I found a great project on github with a useful central feature but which is rough in the "polishing" of error handling, logging, config, and setup. The project is 5 years untouched, and only a couple hundred lines of code. Still it's useful enough to have brought itself attention for a decent number of watchers and a handful of forks.

A specific addition was required for my use, but before that I did some cleanup. Then I got a little engineer-obsessed and over the course of a week I ended up adding a logging system, lots of logging, an automated setup, configuration factored out of the code and into external configuration files (and code to read them), plus a couple bugfixes just as I found them.

I do think all of my changes are reasonable/good and are what it needs to be usable by an audience. But there are a lot of commits, nearly as many as the repo originally had (avoiding numbers to keep this general). Furthermore, git blame shows I've touched almost every line of this (small!) codebase. I'm not seeking control of the project, or even necessarily any credit for what I've done. But given the choice I would like to see my changes merged so that everyone can benefit from them, rather than hiding in a fork on my unknown github.

I've never submitted a pull request before but I know they should be small and easy to review. Yet here I have gone off and made a large amount of transformative changes.

My commits are very clean as I tended to history carefully throughout. But they would be hard to separate into multiple branches/pull requests because much of it necessarily builds on itself. For example the config externalization is built on some preparatory cleanup, and the setup exists in part to populate those configs, the logging is enabled and configured by the external configs created in the setup, etc. That being said I'm am very willing to do what I can to make this huge pill more palatable, I just don't know what that would be. I could split out a couple commits but the big overhaul is still big.

So what is one to do if they accidentally overhaul someone's project?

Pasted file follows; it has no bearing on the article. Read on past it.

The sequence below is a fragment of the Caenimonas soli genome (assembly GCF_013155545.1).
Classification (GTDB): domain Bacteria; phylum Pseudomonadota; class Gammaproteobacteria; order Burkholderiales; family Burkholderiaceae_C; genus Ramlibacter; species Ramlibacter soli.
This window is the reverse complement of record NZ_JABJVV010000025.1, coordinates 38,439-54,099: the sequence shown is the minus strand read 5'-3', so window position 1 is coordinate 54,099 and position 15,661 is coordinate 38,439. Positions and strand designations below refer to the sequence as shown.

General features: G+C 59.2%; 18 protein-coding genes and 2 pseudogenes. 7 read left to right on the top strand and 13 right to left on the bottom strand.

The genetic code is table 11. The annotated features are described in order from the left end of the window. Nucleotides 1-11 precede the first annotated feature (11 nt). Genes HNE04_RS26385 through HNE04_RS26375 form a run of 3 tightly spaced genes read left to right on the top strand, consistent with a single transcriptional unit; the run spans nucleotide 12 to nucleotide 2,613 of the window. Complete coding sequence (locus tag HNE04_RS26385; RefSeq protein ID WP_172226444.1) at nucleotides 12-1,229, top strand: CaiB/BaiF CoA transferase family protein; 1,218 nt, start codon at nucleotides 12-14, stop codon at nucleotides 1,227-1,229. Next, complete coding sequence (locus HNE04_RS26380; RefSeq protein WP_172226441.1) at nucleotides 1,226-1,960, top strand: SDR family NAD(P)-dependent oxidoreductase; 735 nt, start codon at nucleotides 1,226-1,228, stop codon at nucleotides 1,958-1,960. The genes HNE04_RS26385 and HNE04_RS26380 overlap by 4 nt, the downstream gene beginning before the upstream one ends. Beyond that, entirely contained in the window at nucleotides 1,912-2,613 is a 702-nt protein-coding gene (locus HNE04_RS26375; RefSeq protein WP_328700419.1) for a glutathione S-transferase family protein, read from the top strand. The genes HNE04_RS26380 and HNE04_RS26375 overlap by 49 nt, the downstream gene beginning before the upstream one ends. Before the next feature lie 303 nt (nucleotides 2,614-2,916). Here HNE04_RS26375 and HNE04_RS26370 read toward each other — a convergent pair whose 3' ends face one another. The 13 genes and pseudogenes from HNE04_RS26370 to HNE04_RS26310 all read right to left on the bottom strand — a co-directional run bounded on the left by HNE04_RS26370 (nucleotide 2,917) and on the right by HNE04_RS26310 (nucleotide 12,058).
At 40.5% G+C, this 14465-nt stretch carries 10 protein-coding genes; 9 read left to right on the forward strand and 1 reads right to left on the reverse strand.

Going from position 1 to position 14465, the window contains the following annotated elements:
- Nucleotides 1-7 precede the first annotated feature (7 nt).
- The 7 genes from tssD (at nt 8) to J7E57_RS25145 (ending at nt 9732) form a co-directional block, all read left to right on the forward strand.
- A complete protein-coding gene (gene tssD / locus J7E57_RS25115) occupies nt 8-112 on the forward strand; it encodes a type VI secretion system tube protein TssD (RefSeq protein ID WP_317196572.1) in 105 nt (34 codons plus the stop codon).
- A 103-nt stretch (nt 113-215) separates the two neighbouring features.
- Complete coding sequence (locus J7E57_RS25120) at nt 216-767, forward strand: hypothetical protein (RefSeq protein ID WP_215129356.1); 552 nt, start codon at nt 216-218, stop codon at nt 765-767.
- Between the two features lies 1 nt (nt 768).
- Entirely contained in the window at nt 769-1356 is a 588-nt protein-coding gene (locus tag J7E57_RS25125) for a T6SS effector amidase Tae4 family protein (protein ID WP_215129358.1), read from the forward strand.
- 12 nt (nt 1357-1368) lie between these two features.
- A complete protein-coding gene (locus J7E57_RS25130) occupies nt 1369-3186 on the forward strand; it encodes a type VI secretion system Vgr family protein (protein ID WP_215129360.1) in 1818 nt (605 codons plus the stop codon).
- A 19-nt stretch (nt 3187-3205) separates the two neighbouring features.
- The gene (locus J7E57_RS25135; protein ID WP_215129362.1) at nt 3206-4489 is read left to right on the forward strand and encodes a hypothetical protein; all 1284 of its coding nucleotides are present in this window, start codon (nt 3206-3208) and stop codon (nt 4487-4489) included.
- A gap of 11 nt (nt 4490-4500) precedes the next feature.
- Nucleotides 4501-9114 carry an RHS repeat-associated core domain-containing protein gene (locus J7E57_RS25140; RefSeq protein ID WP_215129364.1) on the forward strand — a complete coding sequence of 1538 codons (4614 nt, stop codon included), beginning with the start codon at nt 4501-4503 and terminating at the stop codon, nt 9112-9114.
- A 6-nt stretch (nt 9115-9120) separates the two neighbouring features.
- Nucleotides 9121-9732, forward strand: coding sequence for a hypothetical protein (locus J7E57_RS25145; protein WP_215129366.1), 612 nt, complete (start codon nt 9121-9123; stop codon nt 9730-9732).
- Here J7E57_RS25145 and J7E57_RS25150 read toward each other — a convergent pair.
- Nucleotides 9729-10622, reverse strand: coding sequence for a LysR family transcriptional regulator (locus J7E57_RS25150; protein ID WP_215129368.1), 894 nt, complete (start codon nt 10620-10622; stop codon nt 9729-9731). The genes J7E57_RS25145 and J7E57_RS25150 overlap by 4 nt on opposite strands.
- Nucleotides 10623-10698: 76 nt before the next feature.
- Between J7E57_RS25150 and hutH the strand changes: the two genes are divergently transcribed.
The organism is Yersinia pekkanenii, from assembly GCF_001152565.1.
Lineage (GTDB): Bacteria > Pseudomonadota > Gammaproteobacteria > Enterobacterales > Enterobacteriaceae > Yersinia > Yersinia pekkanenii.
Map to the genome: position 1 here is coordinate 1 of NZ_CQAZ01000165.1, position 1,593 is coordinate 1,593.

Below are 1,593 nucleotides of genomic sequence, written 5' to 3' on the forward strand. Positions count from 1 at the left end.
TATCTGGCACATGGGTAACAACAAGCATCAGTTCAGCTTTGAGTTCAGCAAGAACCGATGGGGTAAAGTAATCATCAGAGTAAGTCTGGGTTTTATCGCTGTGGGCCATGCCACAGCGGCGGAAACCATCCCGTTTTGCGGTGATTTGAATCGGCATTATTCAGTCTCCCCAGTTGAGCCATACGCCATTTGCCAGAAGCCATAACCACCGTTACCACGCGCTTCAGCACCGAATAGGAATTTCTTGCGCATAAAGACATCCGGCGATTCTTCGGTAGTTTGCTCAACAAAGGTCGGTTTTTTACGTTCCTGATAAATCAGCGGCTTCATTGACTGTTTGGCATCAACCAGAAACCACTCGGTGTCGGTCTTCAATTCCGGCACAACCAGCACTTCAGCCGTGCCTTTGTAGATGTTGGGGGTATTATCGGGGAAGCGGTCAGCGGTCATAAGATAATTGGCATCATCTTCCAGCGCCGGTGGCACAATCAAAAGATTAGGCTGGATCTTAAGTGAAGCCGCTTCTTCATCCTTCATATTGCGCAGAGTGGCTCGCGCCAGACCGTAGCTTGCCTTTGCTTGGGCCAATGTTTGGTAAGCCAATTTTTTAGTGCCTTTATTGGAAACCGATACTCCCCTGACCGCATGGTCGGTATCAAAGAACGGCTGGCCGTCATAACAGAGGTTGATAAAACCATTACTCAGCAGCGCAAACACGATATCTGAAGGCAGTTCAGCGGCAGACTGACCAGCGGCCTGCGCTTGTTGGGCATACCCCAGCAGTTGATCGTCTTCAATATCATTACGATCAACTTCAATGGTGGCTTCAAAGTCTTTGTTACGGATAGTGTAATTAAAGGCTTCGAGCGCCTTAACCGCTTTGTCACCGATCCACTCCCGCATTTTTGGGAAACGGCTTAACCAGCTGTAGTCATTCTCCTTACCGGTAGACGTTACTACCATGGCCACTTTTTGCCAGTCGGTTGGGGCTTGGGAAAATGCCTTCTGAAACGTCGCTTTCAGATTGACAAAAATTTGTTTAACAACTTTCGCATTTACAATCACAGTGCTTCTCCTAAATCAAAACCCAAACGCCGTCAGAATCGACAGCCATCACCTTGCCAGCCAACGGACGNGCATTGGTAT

Should I just learn my lesson not to do this and keep my changes to myself in my fork? Should I just make a pull request and see what happens? Should I expend a bunch of words explaining myself in the description? Should I present it in a certain way?

1 Answer 1


If the project was "5 years untouched" as you wrote, it is likely that pull requests are not going to be accepted, regardless if someone fixed a typo in a comment or did a complete rewrite. The project was probably abandoned by the original authors.

The first thing I would try is to contact the authors and ask them what they think about it. If they do not respond in a reasonable amount of time, why not simply make your fork public (assuming the license allows this), add a summary about what you improved, and see what happens?

If others think your improvements are useful to them, they may prefer to use your fork as a starting project in favor of the original one. If the original author is going to revive the original project again, both of you can still decide if the original project and your fork should be merged into each other and who is going to be the future maintainer.

If the original authors show no signs of performing active maintenance, you may consider detaching your fork from the original project completely. In this case, setup your own independent repo for this. Don't forget to give credit to the original authors and make sure this is covered by the project's license.

  • 2
    Thanks for the reality check. I will try to contact the author and get a feel for his attitude about the project. Commented Mar 5, 2019 at 19:22

Your Answer

By clicking “Post Your Answer”, you agree to our terms of service and acknowledge you have read our privacy policy.

Not the answer you're looking for? Browse other questions tagged or ask your own question.